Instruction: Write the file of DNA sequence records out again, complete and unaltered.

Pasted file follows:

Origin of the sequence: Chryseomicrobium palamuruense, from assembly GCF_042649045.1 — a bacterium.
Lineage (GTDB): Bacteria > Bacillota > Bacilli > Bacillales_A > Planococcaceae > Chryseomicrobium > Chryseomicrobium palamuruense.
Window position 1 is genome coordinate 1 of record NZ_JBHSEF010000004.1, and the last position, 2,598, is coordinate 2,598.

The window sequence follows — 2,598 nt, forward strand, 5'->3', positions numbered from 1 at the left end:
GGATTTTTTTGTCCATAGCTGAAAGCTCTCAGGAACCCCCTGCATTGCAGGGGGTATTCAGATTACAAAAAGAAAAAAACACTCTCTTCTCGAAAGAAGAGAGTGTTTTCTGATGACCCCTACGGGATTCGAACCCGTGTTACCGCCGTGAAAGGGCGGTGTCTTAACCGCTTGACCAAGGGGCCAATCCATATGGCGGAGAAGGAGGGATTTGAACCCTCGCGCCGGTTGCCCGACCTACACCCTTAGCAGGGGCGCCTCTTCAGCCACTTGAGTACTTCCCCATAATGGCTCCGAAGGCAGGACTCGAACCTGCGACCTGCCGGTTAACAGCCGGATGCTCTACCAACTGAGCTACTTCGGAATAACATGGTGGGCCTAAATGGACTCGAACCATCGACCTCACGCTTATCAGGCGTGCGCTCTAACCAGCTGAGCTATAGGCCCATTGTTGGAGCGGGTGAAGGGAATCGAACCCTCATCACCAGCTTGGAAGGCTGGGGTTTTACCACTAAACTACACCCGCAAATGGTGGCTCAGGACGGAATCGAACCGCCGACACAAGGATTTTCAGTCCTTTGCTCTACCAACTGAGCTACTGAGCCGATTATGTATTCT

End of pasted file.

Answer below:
Origin of the sequence: Chryseomicrobium palamuruense, from assembly GCF_042649045.1 — a bacterium.
Lineage (GTDB): Bacteria > Bacillota > Bacilli > Bacillales_A > Planococcaceae > Chryseomicrobium > Chryseomicrobium palamuruense.
Window position 1 is genome coordinate 1 of record NZ_JBHSEF010000004.1, and the last position, 2,598, is coordinate 2,598.

The window sequence follows — 2,598 nt, forward strand, 5'->3', positions numbered from 1 at the left end:
GGATTTTTTTGTCCATAGCTGAAAGCTCTCAGGAACCCCCTGCATTGCAGGGGGTATTCAGATTACAAAAAGAAAAAAACACTCTCTTCTCGAAAGAAGAGAGTGTTTTCTGATGACCCCTACGGGATTCGAACCCGTGTTACCGCCGTGAAAGGGCGGTGTCTTAACCGCTTGACCAAGGGGCCAATCCATATGGCGGAGAAGGAGGGATTTGAACCCTCGCGCCGGTTGCCCGACCTACACCCTTAGCAGGGGCGCCTCTTCAGCCACTTGAGTACTTCCCCATAATGGCTCCGAAGGCAGGACTCGAACCTGCGACCTGCCGGTTAACAGCCGGATGCTCTACCAACTGAGCTACTTCGGAATAACATGGTGGGCCTAAATGGACTCGAACCATCGACCTCACGCTTATCAGGCGTGCGCTCTAACCAGCTGAGCTATAGGCCCATTGTTGGAGCGGGTGAAGGGAATCGAACCCTCATCACCAGCTTGGAAGGCTGGGGTTTTACCACTAAACTACACCCGCAAATGGTGGCTCAGGACGGAATCGAACCGCCGACACAAGGATTTTCAGTCCTTTGCTCTACCAACTGAGCTACTGAGCCGATTATGTATTCT